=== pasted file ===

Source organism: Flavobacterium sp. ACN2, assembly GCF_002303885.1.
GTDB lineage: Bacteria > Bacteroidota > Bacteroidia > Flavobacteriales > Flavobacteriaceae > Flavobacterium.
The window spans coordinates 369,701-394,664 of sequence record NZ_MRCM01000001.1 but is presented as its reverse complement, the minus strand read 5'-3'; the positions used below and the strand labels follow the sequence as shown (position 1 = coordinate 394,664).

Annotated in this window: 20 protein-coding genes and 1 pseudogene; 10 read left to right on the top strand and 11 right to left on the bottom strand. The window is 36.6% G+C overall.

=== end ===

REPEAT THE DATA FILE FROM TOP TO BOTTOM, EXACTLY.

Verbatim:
Source organism: Flavobacterium sp. ACN2, assembly GCF_002303885.1.
GTDB lineage: Bacteria > Bacteroidota > Bacteroidia > Flavobacteriales > Flavobacteriaceae > Flavobacterium.
The window spans coordinates 369,701-394,664 of sequence record NZ_MRCM01000001.1 but is presented as its reverse complement, the minus strand read 5'-3'; the positions used below and the strand labels follow the sequence as shown (position 1 = coordinate 394,664).

Annotated in this window: 20 protein-coding genes and 1 pseudogene; 10 read left to right on the top strand and 11 right to left on the bottom strand. The window is 36.6% G+C overall.